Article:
I was tired of being told that my rent was going up, or the owner's daughter was pregnant and I had to move out because she was moving in, or just that first, last and security deposit which in my case was about $4000 to $5000! Every couple of years?!
I couldn't be happier with my new home!!
I know my kids will be able to stay in the school district, keep their friends, and I feel really good knowing that nobody will tell us when we have to move.

Jun. 06 2011 09:38 AM
Jean from Morris County, NJ

I'm a college-educated, native English speaker who has been a realtor for 8 years, so I understand and should be able to navigate the mortgage system. Even so, it took me *2 years* of hell to get a loan modification on my home. There's not enough space here to tell you all the stories:
1. repeated lengthy phone interviews with *THE SAME PERSON* at Chase (over 6 months time), who then denied during the 3rd phone call that anyone had ever contacted me before, since there was "nothing in the system;"
2. Spending an hour on the phone, and asking "Are you documenting this call?" "Yes." "Are you sure?" "Yes" and then calling back the next day and being told I hadn't contacted them in 3 months, and why wasn't I responding to their requests for info? (this happened many times).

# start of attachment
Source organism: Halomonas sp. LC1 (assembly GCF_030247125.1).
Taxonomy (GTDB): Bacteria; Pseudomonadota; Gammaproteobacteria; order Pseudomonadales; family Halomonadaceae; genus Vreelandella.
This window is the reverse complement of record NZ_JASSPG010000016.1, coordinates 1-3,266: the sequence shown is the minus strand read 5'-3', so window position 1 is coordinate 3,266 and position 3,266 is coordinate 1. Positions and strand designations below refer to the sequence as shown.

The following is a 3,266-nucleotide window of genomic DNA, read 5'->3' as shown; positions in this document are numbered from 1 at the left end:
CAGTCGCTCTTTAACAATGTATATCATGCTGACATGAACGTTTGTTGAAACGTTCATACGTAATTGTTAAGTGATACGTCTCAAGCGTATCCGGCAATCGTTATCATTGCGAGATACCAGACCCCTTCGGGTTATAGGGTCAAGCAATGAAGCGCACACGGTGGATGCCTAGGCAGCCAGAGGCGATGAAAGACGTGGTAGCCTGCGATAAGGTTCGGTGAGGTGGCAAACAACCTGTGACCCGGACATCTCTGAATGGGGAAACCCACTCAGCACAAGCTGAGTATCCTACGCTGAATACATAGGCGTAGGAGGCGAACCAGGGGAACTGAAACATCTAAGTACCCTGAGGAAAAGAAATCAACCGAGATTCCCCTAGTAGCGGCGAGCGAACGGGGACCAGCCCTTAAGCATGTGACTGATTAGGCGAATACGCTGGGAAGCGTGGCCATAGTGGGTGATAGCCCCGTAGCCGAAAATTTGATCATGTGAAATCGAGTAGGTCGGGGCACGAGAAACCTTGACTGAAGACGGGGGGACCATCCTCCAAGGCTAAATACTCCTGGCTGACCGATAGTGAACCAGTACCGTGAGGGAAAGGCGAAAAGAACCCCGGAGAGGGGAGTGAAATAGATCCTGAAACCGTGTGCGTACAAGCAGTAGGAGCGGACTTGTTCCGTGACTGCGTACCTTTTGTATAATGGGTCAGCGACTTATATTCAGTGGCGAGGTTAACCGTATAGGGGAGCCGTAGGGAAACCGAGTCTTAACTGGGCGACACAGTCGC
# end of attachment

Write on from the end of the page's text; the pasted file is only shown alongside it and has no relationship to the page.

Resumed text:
3. My case manager going out sick and her replacement putting my home up for auction despite the fact that I was compliant with my temporary loan mod (I found out 36 hours before the auction, purely by accident; they don't have to notify you);
4. Having to speak to randomly either Moe, Larry or Curly when you called; in 2 years I only had about 4 months when I had an actual case manager I could call;
5. and the final insult: 3 MONTHS AFTER my loan modification was in place (new mortgage paperwork, all signed, sealed, up to date, phew!) I found out that my home was on the sheriff's sale docket, due to be auctioned off in one week. My loan mod was final June 16, 2010; my house was set to be auctioned on September 19. Again, I found out by accident, through an investor's postcard offering to buy my house.
With these kind of things going on, what chance would someone have who didn't speak English well, or was elderly and confused, or unsophisticated about business?

Jun. 06 2011 07:37 AM